He was evidently referring to members of the Arakan Rohingya Salvation Army (ARSA), which claims to be fighting for the rights of the stateless and oppressed minority in Myanmar.

ARSA attacks on police posts in Myanmar’s Rakhine state in August 2017 killed nine and led to a military crackdown on the Rohingya population that led some 740,000 people to flee to Bangladesh over the following months.

“[W]e don’t allow any insurgents or terrorist groups on our soil. There are some criminal groups, but they don’t have any religious or political identities,” Momen said he told the meeting in response to this point.

The Chinese framework

China has been attempting to facilitate Rohingya repatriation since late 2017.

The last such engagement was a mid-level meeting in Dhaka on Jan. 20, 2020, a local official told BenarNews at the time. Efforts then ground to a halt due to the coronavirus pandemic.

On Tuesday, the two sides agreed to hold a joint working group meeting with bigger teams in the first week of February, Momen said.

Tuesday’s meeting was chaired by Chinese Vice Foreign Minister Luo Zhaohui via video link to the three capitals.

In a statement, the Chinese diplomat avoided the word “Rohingya” in stating China’s position that “the issue of displaced people from Rakhine is ultimately a bilateral one.” As part of its marginalization of the Rohingya, Myanmar refuses to acknowledge their ethnic identity.

“The international community, China included, should play a constructive role instead of further complicating the situation,” the statement said.

Bangladesh initially resisted this framework for negotiations, according a foreign ministry official who spoke to BenarNews in 2017.

“The essence of the Chinese proposal is that we resolve the Rohingya problem bilaterally with Myanmar. The Chinese proposal is almost similar to Myanmar’s,” the director said, speaking on condition of anonymity.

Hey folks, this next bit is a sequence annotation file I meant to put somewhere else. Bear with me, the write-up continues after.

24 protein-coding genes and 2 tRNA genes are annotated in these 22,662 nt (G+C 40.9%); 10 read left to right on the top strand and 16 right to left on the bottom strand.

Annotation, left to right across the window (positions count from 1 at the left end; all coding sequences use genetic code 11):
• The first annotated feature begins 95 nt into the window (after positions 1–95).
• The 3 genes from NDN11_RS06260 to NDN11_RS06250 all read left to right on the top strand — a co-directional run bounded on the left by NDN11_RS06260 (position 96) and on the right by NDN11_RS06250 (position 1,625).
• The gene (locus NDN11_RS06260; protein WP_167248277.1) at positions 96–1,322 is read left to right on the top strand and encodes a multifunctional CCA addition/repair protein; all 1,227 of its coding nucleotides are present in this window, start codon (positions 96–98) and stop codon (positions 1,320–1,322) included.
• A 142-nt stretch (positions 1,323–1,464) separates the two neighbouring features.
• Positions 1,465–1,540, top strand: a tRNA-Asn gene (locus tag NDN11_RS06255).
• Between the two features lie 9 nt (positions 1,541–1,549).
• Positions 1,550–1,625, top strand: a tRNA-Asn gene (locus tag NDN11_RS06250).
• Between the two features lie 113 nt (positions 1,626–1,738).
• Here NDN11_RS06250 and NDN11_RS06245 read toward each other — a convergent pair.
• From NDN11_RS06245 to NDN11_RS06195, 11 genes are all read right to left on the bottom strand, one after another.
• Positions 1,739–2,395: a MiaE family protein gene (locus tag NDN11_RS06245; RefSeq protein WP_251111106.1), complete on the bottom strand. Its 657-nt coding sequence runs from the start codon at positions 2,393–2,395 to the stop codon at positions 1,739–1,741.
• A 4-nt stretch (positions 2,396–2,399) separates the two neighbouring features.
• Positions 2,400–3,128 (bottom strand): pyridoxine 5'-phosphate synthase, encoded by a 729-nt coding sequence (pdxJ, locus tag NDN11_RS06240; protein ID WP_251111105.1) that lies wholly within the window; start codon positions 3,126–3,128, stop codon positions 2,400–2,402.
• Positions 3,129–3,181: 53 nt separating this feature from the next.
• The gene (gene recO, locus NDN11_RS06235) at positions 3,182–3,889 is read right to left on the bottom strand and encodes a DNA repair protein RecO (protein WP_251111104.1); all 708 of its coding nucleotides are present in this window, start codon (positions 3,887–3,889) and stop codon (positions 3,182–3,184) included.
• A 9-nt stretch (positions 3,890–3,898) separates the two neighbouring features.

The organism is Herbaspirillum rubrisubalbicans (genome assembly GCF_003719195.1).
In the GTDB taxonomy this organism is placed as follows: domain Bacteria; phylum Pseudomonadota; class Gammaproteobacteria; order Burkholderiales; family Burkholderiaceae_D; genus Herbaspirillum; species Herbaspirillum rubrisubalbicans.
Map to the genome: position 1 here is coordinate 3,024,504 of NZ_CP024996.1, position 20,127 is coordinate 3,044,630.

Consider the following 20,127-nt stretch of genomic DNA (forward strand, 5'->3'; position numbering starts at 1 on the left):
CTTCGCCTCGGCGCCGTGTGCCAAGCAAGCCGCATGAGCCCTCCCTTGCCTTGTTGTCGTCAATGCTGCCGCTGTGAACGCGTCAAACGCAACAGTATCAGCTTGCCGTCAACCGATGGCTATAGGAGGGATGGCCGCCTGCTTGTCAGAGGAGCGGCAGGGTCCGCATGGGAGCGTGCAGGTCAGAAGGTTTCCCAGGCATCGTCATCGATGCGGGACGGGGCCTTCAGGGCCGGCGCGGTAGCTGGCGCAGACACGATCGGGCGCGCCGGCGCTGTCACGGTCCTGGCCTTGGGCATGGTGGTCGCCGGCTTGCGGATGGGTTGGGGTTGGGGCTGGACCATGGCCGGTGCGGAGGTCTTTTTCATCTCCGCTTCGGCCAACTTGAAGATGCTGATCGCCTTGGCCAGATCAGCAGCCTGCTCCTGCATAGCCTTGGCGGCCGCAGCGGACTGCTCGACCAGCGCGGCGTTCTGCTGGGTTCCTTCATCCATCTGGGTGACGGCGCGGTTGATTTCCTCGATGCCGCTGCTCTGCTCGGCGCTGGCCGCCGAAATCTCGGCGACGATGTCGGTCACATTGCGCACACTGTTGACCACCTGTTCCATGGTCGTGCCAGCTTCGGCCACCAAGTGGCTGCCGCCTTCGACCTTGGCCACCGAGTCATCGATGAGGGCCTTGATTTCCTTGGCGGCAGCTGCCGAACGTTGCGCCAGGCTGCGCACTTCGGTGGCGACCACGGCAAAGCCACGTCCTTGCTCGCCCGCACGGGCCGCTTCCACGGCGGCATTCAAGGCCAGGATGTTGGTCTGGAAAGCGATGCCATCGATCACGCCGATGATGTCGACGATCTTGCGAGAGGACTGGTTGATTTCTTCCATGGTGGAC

“Basically, China wants Bangladesh to stop putting international pressure on Myanmar through the U.N. and other international bodies. They [China] want to dictate the Rohingya issue,” he said.

Bhashan Char visit

In other developments Tuesday, Home Minister Asaduzzaman Khan Kamal traveled to the Bay of Bengal isle where Bangladesh has controversially relocated more than 3,500 Rohingya to relieve pressure on overcrowded refugee camps in the country’s southeast.

Khan, the highest ranking government official to visit Bhashan Char so far, inaugurated its first police station.

International aid agencies have expressed concern that refugees may not be safe on the low-lying island, which is vulnerable to cyclones. But Bangladesh claims it has developed the island with facilities to guard against such threats, and that Rohingya have moved there voluntarily.

From Bhasan Char, the home minister flew by helicopter to the Kutupalong refugee camp in mainland Cox’s Bazar district, where he met with Rohingya leaders and administrative officials.

There, he called up about 36 Rohingya leaders to ensure that refugees stay put in the camps and “refrain from any activities that can embarrass the government or disturb law and order,” according to one attendee, Mohammad Rafique.

Sunil Barua contributed to this report from Cox’s Bazar, Bangladesh.